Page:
Screws are prison officers, whose function is to operate doors. You’re only good as a screw if you have respect, which Nicole (Eve Cowley) does. It could have been her in the cells, instead she polices them.
Written by Cowley and director Elin Schofield, Screwdriver is the inaugural winner of the Bill Cashmore Award, developed from a scratch idea to headline the Lyric Hammersmith’s annual Evolution Festival.
The result is a – largely – solo show exploring prison’s internal ecosystem, and asking what is the cost of being good at a job like Nicole’s.
Cowley displays serious swagger in the role, especially when Nicole is drunk. She delivers quick and deft character sketches. Nicole’s coworkers, are described and categorised dismissively: it’s for the inmates that she shows real feeling, like the posh “Camilla Parker-Bowles” or the composed Amina.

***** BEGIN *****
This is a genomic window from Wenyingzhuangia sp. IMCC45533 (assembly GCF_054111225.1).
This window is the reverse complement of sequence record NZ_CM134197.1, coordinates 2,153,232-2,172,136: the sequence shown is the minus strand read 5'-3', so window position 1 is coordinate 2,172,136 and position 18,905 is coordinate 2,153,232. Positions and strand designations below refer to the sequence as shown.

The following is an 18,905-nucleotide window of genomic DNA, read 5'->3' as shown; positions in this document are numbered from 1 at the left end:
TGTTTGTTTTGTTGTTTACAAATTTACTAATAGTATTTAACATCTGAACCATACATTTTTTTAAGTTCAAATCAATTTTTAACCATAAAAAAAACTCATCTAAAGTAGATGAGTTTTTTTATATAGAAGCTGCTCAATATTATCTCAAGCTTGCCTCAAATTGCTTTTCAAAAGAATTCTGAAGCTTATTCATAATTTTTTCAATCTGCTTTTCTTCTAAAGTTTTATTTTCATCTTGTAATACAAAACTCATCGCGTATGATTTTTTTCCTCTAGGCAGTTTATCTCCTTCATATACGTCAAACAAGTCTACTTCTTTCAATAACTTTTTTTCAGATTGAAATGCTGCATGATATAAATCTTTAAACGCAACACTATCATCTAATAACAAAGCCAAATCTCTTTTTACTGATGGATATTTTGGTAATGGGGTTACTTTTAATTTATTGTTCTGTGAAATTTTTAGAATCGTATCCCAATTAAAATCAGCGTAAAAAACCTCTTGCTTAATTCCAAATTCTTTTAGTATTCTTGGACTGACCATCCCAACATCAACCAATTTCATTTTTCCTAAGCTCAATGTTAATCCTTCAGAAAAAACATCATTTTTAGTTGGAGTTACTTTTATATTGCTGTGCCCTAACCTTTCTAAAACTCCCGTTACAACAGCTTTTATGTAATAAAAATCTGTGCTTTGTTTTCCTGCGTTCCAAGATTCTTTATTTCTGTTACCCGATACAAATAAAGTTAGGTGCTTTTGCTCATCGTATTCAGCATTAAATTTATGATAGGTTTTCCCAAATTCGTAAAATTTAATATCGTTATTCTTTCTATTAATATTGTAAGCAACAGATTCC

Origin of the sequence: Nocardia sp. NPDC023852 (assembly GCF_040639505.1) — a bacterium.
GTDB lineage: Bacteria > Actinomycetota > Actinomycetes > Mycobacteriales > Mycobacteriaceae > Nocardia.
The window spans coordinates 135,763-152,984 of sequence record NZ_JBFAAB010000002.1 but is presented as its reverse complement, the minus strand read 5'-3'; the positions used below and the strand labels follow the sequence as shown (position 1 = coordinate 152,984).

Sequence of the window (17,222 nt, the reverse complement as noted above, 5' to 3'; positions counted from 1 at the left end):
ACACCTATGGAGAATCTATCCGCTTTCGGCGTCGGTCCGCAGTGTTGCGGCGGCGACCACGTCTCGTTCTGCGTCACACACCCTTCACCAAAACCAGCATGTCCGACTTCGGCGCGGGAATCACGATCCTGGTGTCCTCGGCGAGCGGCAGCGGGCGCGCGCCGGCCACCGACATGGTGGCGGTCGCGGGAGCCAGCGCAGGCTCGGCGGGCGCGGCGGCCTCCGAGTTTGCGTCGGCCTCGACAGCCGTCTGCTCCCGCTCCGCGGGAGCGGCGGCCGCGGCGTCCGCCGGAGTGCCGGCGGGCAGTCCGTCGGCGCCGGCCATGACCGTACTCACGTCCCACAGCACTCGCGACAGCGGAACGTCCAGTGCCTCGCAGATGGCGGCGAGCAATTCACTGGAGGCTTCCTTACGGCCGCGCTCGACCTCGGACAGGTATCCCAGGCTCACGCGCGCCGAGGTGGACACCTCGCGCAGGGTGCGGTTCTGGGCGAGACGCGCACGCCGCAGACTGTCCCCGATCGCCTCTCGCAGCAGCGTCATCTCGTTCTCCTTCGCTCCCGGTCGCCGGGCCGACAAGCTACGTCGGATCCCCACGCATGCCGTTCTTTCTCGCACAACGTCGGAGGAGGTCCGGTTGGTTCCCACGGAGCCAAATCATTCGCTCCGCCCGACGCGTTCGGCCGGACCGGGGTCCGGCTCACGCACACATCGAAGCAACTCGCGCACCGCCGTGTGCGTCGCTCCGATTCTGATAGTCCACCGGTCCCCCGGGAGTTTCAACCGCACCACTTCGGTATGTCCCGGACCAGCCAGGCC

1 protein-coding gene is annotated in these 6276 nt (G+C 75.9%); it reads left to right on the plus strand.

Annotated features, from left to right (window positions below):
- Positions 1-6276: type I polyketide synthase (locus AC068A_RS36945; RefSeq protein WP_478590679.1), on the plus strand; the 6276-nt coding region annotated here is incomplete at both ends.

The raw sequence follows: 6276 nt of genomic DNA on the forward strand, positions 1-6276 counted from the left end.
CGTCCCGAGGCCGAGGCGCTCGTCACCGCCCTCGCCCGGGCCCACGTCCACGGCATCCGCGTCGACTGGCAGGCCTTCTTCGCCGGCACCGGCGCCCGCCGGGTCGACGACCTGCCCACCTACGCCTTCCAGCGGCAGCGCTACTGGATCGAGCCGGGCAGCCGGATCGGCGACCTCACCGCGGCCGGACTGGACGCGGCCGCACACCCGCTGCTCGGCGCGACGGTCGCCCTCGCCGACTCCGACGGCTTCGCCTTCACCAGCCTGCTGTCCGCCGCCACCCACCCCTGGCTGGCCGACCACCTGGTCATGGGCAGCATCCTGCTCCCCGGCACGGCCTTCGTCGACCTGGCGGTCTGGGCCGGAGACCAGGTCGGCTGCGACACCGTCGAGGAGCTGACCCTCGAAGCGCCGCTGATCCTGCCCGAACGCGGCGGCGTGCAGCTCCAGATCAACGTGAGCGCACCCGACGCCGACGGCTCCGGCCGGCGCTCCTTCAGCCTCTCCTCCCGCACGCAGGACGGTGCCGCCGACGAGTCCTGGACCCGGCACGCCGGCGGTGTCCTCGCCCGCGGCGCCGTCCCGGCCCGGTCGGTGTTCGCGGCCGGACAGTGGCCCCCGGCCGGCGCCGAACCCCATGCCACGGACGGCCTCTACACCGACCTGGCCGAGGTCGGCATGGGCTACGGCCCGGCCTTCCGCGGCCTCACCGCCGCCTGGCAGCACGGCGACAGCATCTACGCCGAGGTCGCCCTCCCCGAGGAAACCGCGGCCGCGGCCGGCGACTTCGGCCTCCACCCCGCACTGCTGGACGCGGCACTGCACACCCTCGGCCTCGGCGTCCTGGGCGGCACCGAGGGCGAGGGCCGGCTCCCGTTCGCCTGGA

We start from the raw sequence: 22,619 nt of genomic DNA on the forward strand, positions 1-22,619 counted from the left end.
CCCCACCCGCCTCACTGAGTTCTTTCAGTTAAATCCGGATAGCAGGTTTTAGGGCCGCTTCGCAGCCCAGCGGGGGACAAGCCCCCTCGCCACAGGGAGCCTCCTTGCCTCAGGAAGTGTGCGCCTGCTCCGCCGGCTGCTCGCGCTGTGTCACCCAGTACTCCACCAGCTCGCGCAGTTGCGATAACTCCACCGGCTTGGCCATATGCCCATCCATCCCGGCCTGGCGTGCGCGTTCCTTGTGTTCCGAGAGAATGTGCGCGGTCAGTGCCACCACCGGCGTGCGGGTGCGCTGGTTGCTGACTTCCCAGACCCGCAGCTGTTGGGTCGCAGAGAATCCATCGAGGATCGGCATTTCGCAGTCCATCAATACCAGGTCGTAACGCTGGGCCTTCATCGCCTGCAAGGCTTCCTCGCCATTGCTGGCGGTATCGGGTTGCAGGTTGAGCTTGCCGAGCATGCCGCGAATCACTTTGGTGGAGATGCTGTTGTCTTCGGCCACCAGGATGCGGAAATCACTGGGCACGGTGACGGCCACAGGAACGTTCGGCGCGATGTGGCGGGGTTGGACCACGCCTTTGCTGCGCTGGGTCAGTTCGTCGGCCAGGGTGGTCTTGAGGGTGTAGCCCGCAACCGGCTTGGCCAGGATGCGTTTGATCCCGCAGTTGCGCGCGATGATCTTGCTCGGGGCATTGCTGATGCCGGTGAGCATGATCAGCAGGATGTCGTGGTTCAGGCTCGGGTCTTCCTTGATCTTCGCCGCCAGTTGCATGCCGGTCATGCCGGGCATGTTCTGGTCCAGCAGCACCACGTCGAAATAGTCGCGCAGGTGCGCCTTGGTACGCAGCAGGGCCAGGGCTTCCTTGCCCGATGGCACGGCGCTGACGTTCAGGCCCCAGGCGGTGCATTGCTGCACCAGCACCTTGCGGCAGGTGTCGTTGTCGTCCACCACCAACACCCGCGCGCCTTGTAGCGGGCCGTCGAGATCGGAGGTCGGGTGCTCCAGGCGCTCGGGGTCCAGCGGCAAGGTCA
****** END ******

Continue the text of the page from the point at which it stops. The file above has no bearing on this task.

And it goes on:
Cindy Lin’s angular design strands Nicole on an anonymous square island, with a mirrored square above. The only props are her plastic cup of water and a chair she wrestles or leans on to channel her unsympathetic estate agent boyfriend. The stage’s trough occasionally throbs with white light, in dangerous breaks from George Ogilvie’s pink and blue washes.
Screwdriver takes its time settling in before vaulting towards a mysterious, emotionally-charged decision. This comes too abruptly for a show with a brief, one-hour run-time. But the sudden acceleration is matched by the sparingly used fuzzy climaxes of James Allen’s sound design and, in the end, the frank humour of Cowley’s performance wins out.